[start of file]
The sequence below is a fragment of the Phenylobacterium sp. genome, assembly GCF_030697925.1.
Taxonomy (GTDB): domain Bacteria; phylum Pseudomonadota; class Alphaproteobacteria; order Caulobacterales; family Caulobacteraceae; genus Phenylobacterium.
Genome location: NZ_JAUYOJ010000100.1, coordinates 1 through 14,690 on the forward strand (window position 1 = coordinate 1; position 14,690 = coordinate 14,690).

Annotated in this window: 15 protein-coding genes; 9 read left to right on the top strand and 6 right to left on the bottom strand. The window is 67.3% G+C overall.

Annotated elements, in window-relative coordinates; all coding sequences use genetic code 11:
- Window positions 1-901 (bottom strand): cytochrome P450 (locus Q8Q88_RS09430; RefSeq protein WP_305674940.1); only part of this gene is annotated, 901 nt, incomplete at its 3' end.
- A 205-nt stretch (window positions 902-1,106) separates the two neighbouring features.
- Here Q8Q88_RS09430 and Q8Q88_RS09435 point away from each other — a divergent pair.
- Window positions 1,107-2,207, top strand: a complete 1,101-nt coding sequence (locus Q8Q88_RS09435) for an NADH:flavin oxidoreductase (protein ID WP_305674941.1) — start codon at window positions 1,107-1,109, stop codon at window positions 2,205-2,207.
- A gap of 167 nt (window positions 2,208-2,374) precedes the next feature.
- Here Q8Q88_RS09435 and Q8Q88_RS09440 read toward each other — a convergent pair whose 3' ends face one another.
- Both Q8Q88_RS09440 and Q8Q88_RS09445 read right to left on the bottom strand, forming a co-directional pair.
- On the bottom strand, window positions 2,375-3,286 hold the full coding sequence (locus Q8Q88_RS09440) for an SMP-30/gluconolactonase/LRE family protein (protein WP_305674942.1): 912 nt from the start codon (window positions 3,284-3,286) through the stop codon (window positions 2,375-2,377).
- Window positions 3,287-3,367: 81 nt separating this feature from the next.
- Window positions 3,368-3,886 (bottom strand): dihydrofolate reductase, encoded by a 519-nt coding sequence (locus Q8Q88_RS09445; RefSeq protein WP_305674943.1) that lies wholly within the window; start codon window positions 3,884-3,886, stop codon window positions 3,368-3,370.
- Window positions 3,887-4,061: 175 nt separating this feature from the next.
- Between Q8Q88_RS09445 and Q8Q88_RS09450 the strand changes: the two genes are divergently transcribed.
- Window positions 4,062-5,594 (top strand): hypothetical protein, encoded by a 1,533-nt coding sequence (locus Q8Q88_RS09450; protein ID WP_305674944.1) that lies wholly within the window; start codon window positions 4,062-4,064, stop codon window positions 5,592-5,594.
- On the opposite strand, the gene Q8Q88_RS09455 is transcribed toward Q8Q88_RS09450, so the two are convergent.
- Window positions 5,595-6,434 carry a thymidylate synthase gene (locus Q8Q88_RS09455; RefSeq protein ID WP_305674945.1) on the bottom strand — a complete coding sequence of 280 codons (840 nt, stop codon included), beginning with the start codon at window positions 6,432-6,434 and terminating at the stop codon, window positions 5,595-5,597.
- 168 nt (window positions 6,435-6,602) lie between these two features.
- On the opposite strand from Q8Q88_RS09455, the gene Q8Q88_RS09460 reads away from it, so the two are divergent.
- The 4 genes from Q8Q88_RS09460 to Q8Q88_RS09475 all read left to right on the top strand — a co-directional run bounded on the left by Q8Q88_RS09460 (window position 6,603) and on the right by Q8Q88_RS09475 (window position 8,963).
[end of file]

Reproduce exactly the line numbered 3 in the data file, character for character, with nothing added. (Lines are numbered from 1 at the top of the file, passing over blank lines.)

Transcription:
Genome location: NZ_JAUYOJ010000100.1, coordinates 1 through 14,690 on the forward strand (window position 1 = coordinate 1; position 14,690 = coordinate 14,690).